It is ironic that “transparency” has become, well, not so transparent as the fashion industry isn’t being very upfront in how it is defining the word. And in honor of transparency’s definition – “frankness, openness, candor” – I’m going to try to stick to those qualities as I explain this dilemma.
Frankness. Transparency is interesting. It inspires a level of trust and it feels new and fresh, especially in an industry that is so mysterious. It’s not just fashion that has a burgeoning fixation on the idea of transparency. I’ve been listening to the podcast “StartUp”, which is exciting and innovative because never before has anyone been so honest and open about the process of starting a company. It’s easy to understand why this hasn’t been done before. It makes you really vulnerable to share the proud moments and the not-so-proud moments. From a listener’s perspective, it feels like there is nothing withheld. But that’s not true – there is editing, there is waiting for the right time to share sensitive information, and there is strategy, even if it’s all well-intentioned.
Openness. The fixation on transparency is likely a result of the Internet age, where we expect all information to be available at all times. We don’t expect privacy in our own lives, and we have the same “open book” expectations of companies now. This is a great thing, but we need to acknowledge that transparency, in the context of the fashion industry, can mean vastly different things. Companies who claim transparency might be open about some aspects of their business but have no intention of sharing other aspects.
Candor. Transparency could very easily become a meaningless buzzword like “heritage” or “natural”, but there’s still time to stop it from the clutches of marketing. And we should infuse it with real meaning because a movement towards greater transparency in the fashion industry is a win for everyone.
So how is the fashion industry defining transparency?
I think it boils down to four key concepts:
1. Transparency of Pricing – Yes, Everlane claims to be transparent on where their products are made, but what they were really founded on was transparency of pricing. Their claim to fame is that you aren’t paying the markup of traditional retail, and they transparently transfer the savings to you. Later, Honest By used this idea of transparency of pricing to share the exact cost of every button, zipper and fabric that went into the product as well as how much was paid in wages. The idea is to truly show what the item is worth and what it costs to make a responsible high quality product with fair wages.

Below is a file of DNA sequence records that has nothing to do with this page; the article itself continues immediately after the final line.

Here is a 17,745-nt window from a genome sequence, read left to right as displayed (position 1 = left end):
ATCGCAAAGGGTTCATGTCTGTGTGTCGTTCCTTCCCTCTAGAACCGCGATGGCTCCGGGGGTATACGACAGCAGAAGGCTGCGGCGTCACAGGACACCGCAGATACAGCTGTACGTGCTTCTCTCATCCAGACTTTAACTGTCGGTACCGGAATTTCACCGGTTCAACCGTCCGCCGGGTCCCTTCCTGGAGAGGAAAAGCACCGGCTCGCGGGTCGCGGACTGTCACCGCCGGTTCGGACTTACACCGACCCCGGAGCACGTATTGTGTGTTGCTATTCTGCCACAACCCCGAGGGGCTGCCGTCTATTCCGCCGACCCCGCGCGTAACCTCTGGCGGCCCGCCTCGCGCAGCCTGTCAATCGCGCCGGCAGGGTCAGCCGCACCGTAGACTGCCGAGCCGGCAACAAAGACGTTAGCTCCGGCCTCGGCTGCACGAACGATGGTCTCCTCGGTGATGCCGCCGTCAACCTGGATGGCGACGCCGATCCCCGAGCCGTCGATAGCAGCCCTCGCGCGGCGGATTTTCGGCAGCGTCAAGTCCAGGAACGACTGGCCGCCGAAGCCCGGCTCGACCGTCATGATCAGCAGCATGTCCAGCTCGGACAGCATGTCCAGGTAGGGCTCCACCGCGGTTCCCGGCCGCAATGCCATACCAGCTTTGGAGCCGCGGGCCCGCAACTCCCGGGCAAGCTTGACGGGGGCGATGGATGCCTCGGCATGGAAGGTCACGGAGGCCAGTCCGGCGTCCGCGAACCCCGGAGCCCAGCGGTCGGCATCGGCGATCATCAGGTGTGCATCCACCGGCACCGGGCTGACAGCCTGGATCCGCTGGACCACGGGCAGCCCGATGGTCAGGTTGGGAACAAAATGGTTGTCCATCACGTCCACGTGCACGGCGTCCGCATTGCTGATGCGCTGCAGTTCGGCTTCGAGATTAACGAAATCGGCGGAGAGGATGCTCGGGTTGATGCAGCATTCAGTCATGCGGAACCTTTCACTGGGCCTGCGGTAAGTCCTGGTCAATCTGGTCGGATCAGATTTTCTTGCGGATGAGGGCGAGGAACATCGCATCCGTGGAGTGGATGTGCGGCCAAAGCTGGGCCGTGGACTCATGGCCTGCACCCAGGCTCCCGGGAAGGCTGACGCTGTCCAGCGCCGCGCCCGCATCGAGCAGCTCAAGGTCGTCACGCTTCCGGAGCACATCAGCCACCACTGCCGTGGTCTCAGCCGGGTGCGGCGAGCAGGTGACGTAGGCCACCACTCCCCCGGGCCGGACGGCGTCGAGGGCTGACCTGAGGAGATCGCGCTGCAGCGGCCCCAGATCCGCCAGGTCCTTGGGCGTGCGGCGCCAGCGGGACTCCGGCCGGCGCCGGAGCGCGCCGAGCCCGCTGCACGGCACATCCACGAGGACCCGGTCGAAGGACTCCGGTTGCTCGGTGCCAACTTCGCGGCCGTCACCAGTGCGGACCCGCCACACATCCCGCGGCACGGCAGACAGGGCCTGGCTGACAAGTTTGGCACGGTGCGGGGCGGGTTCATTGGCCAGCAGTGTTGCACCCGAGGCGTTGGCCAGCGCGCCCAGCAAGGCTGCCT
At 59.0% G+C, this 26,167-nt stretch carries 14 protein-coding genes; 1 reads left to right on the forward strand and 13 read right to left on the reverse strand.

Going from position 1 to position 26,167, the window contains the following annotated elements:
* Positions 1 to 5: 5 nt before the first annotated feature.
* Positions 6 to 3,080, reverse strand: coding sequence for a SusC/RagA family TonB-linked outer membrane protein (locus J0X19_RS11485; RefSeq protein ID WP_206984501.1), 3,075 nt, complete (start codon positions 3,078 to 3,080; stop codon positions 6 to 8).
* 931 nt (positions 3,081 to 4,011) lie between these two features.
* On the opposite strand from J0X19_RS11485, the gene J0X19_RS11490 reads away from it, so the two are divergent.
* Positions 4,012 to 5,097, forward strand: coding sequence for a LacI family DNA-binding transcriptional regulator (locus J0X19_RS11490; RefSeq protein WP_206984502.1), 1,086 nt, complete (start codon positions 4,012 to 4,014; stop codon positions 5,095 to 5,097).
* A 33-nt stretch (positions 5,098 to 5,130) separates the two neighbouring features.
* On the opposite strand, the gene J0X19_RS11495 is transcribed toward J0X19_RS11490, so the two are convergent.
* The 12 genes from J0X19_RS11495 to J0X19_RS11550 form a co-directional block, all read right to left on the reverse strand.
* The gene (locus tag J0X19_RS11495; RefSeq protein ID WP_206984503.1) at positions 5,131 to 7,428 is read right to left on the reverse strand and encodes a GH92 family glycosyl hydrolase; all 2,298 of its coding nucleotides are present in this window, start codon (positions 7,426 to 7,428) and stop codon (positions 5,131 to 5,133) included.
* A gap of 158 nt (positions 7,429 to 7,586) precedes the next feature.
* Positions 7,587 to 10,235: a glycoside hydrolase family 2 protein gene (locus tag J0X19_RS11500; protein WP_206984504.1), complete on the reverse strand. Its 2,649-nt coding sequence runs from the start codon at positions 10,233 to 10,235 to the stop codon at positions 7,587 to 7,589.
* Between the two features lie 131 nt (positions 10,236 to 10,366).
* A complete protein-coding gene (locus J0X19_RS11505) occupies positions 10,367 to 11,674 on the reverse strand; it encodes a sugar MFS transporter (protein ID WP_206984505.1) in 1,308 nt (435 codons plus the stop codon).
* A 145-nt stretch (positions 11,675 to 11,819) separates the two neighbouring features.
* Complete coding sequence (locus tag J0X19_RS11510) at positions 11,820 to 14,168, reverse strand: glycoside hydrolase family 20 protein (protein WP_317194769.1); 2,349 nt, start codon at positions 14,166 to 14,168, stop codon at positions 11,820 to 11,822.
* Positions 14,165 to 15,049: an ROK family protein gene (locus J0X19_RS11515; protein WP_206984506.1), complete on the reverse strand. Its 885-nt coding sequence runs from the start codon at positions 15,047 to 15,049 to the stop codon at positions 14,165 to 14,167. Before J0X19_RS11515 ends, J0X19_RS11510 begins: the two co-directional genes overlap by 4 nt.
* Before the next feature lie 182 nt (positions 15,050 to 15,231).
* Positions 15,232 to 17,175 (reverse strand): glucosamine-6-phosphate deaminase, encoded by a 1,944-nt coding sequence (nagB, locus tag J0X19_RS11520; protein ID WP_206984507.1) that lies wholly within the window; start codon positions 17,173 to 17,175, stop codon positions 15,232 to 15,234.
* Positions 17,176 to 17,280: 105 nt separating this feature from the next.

2. Transparency of Supply Chain – Nike does this best with an interactive map of all of their suppliers (pictured above), so anyone can access the name, address, and details (such as number of workers) for any Nike supplier. This invites activist organizations to hold Nike accountable to its promises of social responsibility and encourages collaboration on factory initiatives with other brands working in the same factories.
3. Transparency of Materials/Ingredients – While this isn’t as common in the fashion industry, there are some great examples in the growing safe beauty product movement around disclosing all ingredients. Beautycounter was founded on this idea, and brands like Tata Harper allow you to trace the ingredients of your product back to the farm. In the apparel industry, Icebreaker allows you to put in the “Baacode” of your purchased garment to trace where the merino wool was sourced and under what conditions. I think this category will grow rapidly in the fashion industry as well as demands for disclosing chemicals used in the dyeing and finishing processes increases.
4. Transparency of Values – This is where it gets murky. There are a lot of great companies founded on strong values that ask for your trust based on those values. Companies like vegan handbag company Matt & Nat or artisan-made shoe company Nisolo claim transparency as one of their core values. While they don’t have complex supply chain maps like Nike or a breakdown of how much they paid workers, there is a clear message that the company is trying to work in the most responsible way possible and will share as much with you as their small staff can possibly do in their limited time. It’s just not always clear how they are sharing it. But there are other brands in this category that maybe we shouldn’t be trusting, so we have to go with our gut a bit here.
Now that your head is spinning you might ask: If transparency is this complicated, why push for it?
Because transparency isn’t just good because you as the consumer know your product was made in a way that you feel ok about. Transparency done well has the opportunity to change the way fashion companies do business – from how brands could collaborate together on worker safety and factory remediation to how a brand makes both financial and responsibility decisions. It’s a win-win for all when companies get a little vulnerable with their peers, partners and customers. Smart people like the founders behind Project Just are on this already, and there’s room for more innovators too.
How do you define transparency? What do you expect from a brand who claims to be transparent? Share your ideas in the comments and include any brands that you think are doing transparency the right way.
Pictured: Screenshot of Nike’s Global Manufacturing Map.